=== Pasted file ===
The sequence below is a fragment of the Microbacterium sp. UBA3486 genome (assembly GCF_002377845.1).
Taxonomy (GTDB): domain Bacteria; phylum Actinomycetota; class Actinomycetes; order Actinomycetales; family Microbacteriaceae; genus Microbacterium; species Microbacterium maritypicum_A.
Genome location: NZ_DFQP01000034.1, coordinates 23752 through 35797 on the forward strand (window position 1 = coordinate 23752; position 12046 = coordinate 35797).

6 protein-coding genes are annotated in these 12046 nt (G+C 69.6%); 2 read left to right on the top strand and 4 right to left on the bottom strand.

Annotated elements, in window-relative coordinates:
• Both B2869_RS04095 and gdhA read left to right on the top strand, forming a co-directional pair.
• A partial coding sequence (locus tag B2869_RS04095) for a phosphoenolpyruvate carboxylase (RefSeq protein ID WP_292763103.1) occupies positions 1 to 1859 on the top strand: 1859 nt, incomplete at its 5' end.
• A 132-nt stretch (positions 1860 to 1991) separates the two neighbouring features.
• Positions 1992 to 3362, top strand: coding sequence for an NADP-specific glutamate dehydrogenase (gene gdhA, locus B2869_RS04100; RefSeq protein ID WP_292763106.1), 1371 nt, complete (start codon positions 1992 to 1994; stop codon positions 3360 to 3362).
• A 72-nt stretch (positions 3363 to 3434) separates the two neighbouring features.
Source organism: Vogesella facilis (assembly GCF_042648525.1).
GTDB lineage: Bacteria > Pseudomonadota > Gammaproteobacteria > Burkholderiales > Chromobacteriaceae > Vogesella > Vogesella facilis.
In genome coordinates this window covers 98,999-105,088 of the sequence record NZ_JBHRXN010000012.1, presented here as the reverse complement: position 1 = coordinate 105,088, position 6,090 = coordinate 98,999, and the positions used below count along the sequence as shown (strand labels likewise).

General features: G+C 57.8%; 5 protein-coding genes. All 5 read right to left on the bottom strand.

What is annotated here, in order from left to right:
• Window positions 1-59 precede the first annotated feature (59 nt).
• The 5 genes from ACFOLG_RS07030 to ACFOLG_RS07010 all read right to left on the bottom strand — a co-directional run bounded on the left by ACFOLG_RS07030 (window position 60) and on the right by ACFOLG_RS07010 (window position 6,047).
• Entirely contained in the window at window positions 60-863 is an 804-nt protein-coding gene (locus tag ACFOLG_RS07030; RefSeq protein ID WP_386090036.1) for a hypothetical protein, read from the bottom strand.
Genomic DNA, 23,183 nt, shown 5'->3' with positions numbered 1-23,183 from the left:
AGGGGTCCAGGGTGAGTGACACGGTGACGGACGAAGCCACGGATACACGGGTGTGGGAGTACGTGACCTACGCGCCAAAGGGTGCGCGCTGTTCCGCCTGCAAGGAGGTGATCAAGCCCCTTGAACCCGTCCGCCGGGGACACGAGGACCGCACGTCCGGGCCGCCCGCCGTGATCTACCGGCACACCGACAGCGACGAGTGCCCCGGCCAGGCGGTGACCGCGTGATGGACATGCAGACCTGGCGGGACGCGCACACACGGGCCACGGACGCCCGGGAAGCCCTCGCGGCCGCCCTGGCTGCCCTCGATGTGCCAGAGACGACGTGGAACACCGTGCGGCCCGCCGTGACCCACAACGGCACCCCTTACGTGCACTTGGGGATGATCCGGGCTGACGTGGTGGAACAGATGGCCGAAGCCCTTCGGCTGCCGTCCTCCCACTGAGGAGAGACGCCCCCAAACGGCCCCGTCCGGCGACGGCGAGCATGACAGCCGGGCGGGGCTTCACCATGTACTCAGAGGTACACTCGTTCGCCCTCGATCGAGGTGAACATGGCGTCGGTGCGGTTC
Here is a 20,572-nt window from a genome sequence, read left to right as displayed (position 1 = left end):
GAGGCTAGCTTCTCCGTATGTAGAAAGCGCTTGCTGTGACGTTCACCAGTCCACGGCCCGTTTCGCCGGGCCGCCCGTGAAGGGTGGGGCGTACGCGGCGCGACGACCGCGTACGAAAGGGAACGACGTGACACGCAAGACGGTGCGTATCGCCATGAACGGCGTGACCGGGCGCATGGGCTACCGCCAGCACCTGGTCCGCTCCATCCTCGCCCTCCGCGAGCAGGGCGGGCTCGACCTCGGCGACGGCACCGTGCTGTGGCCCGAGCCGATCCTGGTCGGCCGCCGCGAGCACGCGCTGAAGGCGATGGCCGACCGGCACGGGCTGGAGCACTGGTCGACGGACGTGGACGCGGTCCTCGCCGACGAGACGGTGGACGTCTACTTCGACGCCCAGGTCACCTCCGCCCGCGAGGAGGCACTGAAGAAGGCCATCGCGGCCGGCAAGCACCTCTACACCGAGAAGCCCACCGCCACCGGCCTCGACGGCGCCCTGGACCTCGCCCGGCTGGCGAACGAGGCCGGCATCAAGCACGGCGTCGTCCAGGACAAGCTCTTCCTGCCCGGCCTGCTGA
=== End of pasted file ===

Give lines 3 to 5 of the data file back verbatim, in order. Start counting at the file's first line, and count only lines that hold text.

Genome location: NZ_DFQP01000034.1, coordinates 23752 through 35797 on the forward strand (window position 1 = coordinate 23752; position 12046 = coordinate 35797).

6 protein-coding genes are annotated in these 12046 nt (G+C 69.6%); 2 read left to right on the top strand and 4 right to left on the bottom strand.

Annotated elements, in window-relative coordinates: